The ability to hear protects us from danger on a daily basis, sometimes without us even knowing it.
This is because our ears monitor our safety 24/7….whether it’s a smoke alarm going off, a car horn beeping or the warning tone of the train doors closing. So it’s not surprising that when we are hard at work…they work hard too.
But what happens when we give our ears too much or not enough information? This imbalance can end up reducing our abilities to sense danger while increasing the presence of workplace hazards.
The following are 3 examples of workplace hazards caused by imbalances:
- Not enough audible warnings to let us know there is danger – common examples include broken forklift buzzers or machine alarms which are not located near enough to the operator.
- Too many audible warnings – this can turn into normal background noise or stops us from identifying the actual source of danger. May occur in busy or cramped work places with lots of machine related activities taking place.
- Sources of noise reaching or exceeding hazardous levels – this is determined as noise which is 85 dB (A) or above and noise which is 140 dB (C) or above. – Aside from the potential to cause permanent hearing loss, this also inhibits our ability to communicate with people around us. This can lead to all sorts of miscommunications which can be concerning if critical safety information is trying to be verbally communicated.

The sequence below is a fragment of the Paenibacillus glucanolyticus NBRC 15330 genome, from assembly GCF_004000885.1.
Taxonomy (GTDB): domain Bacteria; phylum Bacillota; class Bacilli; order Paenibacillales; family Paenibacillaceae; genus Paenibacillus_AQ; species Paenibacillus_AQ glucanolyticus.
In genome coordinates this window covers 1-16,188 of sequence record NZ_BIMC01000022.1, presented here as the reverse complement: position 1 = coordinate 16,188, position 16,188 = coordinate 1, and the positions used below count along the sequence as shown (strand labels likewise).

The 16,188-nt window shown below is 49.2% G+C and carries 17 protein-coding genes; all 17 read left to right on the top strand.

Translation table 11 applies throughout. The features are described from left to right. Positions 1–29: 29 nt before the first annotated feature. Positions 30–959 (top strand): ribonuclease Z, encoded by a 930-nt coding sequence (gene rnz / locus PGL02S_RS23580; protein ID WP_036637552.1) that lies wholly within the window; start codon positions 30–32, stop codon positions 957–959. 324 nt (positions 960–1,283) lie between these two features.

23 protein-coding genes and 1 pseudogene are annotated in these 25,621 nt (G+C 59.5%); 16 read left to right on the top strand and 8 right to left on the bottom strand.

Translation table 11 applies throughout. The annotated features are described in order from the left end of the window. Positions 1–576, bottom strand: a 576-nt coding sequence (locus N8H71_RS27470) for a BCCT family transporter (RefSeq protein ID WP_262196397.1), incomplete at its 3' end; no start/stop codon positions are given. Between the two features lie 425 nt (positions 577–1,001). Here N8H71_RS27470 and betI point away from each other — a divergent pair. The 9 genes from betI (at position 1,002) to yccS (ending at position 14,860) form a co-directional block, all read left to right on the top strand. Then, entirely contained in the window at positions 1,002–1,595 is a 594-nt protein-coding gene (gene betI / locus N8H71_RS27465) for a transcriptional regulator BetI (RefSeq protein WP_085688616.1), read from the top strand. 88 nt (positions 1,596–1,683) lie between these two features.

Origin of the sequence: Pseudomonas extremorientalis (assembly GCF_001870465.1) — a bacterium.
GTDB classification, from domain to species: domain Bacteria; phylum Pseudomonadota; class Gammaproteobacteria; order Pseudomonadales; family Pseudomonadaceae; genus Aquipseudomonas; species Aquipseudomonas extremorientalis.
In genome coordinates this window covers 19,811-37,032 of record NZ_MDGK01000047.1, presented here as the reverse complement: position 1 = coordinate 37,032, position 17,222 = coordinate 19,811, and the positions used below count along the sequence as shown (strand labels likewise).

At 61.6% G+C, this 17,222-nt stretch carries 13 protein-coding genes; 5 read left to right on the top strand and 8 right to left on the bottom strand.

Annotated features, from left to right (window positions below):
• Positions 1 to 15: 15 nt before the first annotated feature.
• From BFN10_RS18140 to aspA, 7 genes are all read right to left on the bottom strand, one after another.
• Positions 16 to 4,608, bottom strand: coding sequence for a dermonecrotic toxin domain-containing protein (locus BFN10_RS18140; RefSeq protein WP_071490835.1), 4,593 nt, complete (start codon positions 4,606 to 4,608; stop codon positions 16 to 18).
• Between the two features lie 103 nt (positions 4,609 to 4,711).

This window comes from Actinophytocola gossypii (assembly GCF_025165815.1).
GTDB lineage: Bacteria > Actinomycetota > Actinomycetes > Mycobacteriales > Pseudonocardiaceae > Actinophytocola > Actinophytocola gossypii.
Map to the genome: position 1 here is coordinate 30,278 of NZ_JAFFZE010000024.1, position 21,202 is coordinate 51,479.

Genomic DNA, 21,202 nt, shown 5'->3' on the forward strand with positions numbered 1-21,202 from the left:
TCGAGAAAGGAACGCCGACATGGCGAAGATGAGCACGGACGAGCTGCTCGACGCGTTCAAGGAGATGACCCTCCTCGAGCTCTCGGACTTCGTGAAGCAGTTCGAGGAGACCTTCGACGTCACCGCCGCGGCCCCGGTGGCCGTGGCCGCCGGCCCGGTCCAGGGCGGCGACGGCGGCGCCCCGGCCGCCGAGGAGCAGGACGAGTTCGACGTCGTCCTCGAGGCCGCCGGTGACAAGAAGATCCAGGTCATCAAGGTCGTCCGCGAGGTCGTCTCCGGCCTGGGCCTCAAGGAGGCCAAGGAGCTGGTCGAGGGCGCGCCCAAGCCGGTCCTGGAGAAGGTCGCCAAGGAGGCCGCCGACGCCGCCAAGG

If you want to learn more about 85 dB (A) and 140 dB (C), see the following link on our website LINK HERE!
There are many more factors to consider and as noise consultants, we understand how important it is to get the right balance when it comes to managing noise in the workplace. Below is just one example of how we help you balance noise in the workplace.
Understand the noise source and its purpose
For noise to be made, there needs to be a source. It might be stationary like a large machine, or mobile like a vehicle. They might make noise on purpose (such as an alarm) or the might make unwanted noise (such as an air compressor pump). Either way, once we have identified the noise source, we can determine how it effects the people exposed to it.
This is done through the use of a Sound Level Meter (SLM), to see if the noise is hazardous. Depending on the results and how often people are exposed to the noise source, we may recommend a number of controls using the Hierarchy of Noise Control (LINK HERE!).
In all instances, we are focused on recommending controls that are balanced. An example of this is calculating what kind of hearing protection may be needed in a workplace to allow for adequate safeguarding of hearing while not being over the top and reducing verbal communication or situational awareness.
Anitech Noise Solutions not only provides industry trained consultants to conduct noise assessments. We also complete on-site hearing tests and supply a wide range of hearing protection. As we offer this full end-to-end service, you can be assured to get the best service and advice in managing (or balancing!) noise in your workplace.